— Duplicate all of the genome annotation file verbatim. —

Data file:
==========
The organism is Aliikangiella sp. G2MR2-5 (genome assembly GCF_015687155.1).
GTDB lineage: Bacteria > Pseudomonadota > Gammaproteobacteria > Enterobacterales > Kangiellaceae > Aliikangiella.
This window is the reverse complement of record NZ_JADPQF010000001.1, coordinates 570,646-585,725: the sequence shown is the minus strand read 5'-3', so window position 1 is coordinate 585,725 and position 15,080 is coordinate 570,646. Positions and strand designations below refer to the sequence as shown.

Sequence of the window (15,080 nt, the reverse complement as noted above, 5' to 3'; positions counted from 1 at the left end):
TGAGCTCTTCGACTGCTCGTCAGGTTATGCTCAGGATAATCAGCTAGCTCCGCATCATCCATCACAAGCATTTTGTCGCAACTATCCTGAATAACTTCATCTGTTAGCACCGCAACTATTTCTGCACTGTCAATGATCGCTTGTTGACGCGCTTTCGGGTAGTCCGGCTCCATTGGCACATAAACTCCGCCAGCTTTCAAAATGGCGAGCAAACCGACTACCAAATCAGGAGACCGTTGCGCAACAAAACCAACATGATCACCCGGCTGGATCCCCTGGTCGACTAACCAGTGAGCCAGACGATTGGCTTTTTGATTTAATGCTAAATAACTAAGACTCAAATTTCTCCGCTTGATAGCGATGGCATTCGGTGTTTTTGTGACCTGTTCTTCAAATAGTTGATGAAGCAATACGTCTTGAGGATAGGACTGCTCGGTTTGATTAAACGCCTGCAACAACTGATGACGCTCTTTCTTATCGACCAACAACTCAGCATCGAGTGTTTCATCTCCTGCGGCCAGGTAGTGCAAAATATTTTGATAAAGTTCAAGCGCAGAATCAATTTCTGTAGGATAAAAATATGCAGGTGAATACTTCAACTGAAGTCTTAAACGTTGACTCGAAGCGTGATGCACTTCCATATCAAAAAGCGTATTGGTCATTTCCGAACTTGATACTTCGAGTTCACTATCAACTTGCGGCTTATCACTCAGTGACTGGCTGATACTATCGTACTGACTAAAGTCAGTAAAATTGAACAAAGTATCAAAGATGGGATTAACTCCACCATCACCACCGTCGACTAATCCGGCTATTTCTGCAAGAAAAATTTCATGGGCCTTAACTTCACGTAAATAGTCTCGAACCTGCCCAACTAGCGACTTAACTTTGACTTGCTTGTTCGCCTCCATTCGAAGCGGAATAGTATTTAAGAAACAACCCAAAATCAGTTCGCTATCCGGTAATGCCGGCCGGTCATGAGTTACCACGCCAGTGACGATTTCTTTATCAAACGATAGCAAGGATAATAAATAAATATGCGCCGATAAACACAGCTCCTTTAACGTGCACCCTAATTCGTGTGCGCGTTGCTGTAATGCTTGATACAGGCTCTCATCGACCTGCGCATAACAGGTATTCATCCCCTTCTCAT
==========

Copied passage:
The organism is Aliikangiella sp. G2MR2-5 (genome assembly GCF_015687155.1).
GTDB lineage: Bacteria > Pseudomonadota > Gammaproteobacteria > Enterobacterales > Kangiellaceae > Aliikangiella.
This window is the reverse complement of record NZ_JADPQF010000001.1, coordinates 570,646-585,725: the sequence shown is the minus strand read 5'-3', so window position 1 is coordinate 585,725 and position 15,080 is coordinate 570,646. Positions and strand designations below refer to the sequence as shown.

Sequence of the window (15,080 nt, the reverse complement as noted above, 5' to 3'; positions counted from 1 at the left end):
TGAGCTCTTCGACTGCTCGTCAGGTTATGCTCAGGATAATCAGCTAGCTCCGCATCATCCATCACAAGCATTTTGTCGCAACTATCCTGAATAACTTCATCTGTTAGCACCGCAACTATTTCTGCACTGTCAATGATCGCTTGTTGACGCGCTTTCGGGTAGTCCGGCTCCATTGGCACATAAACTCCGCCAGCTTTCAAAATGGCGAGCAAACCGACTACCAAATCAGGAGACCGTTGCGCAACAAAACCAACATGATCACCCGGCTGGATCCCCTGGTCGACTAACCAGTGAGCCAGACGATTGGCTTTTTGATTTAATGCTAAATAACTAAGACTCAAATTTCTCCGCTTGATAGCGATGGCATTCGGTGTTTTTGTGACCTGTTCTTCAAATAGTTGATGAAGCAATACGTCTTGAGGATAGGACTGCTCGGTTTGATTAAACGCCTGCAACAACTGATGACGCTCTTTCTTATCGACCAACAACTCAGCATCGAGTGTTTCATCTCCTGCGGCCAGGTAGTGCAAAATATTTTGATAAAGTTCAAGCGCAGAATCAATTTCTGTAGGATAAAAATATGCAGGTGAATACTTCAACTGAAGTCTTAAACGTTGACTCGAAGCGTGATGCACTTCCATATCAAAAAGCGTATTGGTCATTTCCGAACTTGATACTTCGAGTTCACTATCAACTTGCGGCTTATCACTCAGTGACTGGCTGATACTATCGTACTGACTAAAGTCAGTAAAATTGAACAAAGTATCAAAGATGGGATTAACTCCACCATCACCACCGTCGACTAATCCGGCTATTTCTGCAAGAAAAATTTCATGGGCCTTAACTTCACGTAAATAGTCTCGAACCTGCCCAACTAGCGACTTAACTTTGACTTGCTTGTTCGCCTCCATTCGAAGCGGAATAGTATTTAAGAAACAACCCAAAATCAGTTCGCTATCCGGTAATGCCGGCCGGTCATGAGTTACCACGCCAGTGACGATTTCTTTATCAAACGATAGCAAGGATAATAAATAAATATGCGCCGATAAACACAGCTCCTTTAACGTGCACCCTAATTCGTGTGCGCGTTGCTGTAATGCTTGATACAGGCTCTCATCGACCTGCGCATAACAGGTATTCATCCCCTTCTCAT